Did you know that not all water heaters are created equal these days? Here are the many different types of water heaters that exist today.

What Are the Different Types of Water Heaters That Exist Today?

In the United States, the average household shells out over $1,000 a year on water costs alone. That’s already a lot, but it doesn’t even include the expense of heating all that H2O they use.

So, if you need to buy a new residential water heater yourself, it pays to know which ones are energy efficient. That way, you can invest in a system that will provide you with the hot water you need without using loads of energy.

To that end, we came up with this guide discussing the most common types of water heaters you can get today. Read on to discover how they work and their pros and cons so that you can make the right choice.

Conventional Storage Water Heaters

A conventional storage water heater uses a large tank to heat and store water. A heating element installed inside the container heats the water. As soon as the water reaches the preset temperature, it rises to the top of the tank, ready for use.

The heated water then flows out of an outlet when you turn on a hot water tap somewhere in the house. From there, you can expect hot water to flow out of that tap.

While all that’s happening, cold water flows into the storage tank through a dip tube. The cold water sinks to the bottom of the tank, replacing and displacing the hot water. That helps the heated water flow out of the tank and the hot water tap.

The heating element then does its job again of heating the fresh supply of cold water. Once heated, the water goes on “standby” mode, waiting for the next person to run a hot water tap.

As for fuel sources, conventional storage water heaters often use natural gas. However, you can also find systems that run on propane, fuel oil, or electricity.

Although conventional tank water heaters remain popular, they’re pretty energy-inefficient. That’s because they can waste energy in the form of standby heat loss. That heat loss occurs when the unused water they’ve heated turns cold.

Instantaneous Water Heaters

Instantaneous water heaters also go by the name on-demand water heaters. That’s an apt name, as they deliver instant hot water, and only by demand.

Since on-demand water heaters only heat water as needed, they don’t have standby heat loss. As such, they’re often more efficient than storage-type heaters.

In any case, instantaneous water heaters provide hot water using a heat exchanger. It’s a piece of device that transfers heat from one source to another. It can either be a burner or an electric heating coil.

Activating the heat exchanger only requires you to run a hot water tap. That component then transfers the heat to the cold water that flows into the system. From there, the heated water flows out of the hot water tap.

Instantaneous water heaters used to be tankless, meaning they didn’t store water. That resulted in older models having a limited hot water output.

However, according to https://www.qbicheating.co.uk/water-heaters, there are now storage on-demand heaters. They’re not as large as storage-tank type heaters, though. Still, they may be enough to supply hot water for your cooking and cleaning needs.

Solar Water Heaters

Solar water heaters are systems that harness the sun’s thermal energy to heat water. Their primary benefit is that their energy source, sunshine, is entirely free.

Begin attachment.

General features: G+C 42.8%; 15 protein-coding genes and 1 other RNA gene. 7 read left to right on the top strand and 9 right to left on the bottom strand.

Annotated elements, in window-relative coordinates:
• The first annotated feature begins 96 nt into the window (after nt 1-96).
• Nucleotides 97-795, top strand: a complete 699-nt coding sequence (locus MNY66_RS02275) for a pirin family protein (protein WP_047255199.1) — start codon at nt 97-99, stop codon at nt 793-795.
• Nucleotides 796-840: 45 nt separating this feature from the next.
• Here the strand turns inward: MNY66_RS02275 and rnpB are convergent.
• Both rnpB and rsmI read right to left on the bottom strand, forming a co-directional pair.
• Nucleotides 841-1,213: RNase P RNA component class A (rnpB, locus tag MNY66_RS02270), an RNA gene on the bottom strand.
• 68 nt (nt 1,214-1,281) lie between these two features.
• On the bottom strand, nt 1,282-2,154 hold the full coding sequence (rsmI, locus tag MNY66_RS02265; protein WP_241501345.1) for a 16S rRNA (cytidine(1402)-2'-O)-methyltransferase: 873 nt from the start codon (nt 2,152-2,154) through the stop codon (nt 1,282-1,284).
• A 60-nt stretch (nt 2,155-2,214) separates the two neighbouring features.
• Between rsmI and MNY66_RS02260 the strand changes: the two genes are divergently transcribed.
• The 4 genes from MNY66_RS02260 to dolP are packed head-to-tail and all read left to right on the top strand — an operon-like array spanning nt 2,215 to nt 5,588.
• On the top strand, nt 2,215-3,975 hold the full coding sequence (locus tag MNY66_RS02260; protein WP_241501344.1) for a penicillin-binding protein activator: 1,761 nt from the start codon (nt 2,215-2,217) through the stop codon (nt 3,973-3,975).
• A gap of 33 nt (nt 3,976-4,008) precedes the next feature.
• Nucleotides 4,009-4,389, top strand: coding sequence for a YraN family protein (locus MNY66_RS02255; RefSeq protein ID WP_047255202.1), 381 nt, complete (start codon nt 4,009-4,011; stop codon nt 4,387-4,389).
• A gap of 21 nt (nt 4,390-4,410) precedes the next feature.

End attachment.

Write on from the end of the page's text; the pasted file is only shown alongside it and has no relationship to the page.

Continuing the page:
For that reason, solar domestic hot water systems can shrink water heating bills by 50% to as much as 80%. That makes them one of the best water heaters for eco-conscious and smart homeowners.

Solar hot water systems come in two types: active or passive. The former runs on circulating pumps and controls, while the latter doesn’t. However, both require tanks to heat and store water.

Moreover, solar water heaters consist of devices called collectors. These are responsible for absorbing the sun’s thermal energy. That heat then gets transferred to the water circulating within a home.

One of the main drawbacks to solar water heaters is that they usually cost more than other systems. Fortunately, though, they qualify for a federal tax credit. You can get a 26% tax credit if you install one this 2022 or 22% if you put it in place by 2023.

Heat Pump Water Heaters

Like on-demand hot water systems, heat pump water heaters also use heat exchangers. However, they don’t create heat on their own. They don’t transfer the heat directly to the water, either.

Instead, the heat pumps move the heat from the surrounding air into a water storage tank. As a result, the water that the tank contains heats up. From there, you only need to run a hot water tap to enjoy heated water.

Since heat pumps don’t generate heat on their own, they’re energy-efficient. Their efficiency rate is about 3.5 times greater than electric and up to 7 times than gas heaters.

However, that energy efficiency relies on ambient temperatures, too. After all, heat pumps only move around the heat from their surroundings. For that reason, they’re best for locations where the temperatures range from 40ºF to 90ºF.

That’s also why heat pump water heaters work well when installed in furnace rooms. They can use the heat coming out of the space heater to warm the water their tanks contain.

Go For Energy-Efficient Types of Water Heaters

There you have it, your guide on the types of water heaters and their benefits and drawbacks. Now, you know that electric, solar, and heat pump water heaters are energy-efficient.

So, if you have the budget, consider investing in one of those energy-efficient systems. That way, you can keep enjoying hot water without having to pay sky-high water heating bills.

Are you interested in more home renovation project ideas or money-saving hacks? If so, then please feel free to stay and browse our other informative guides!

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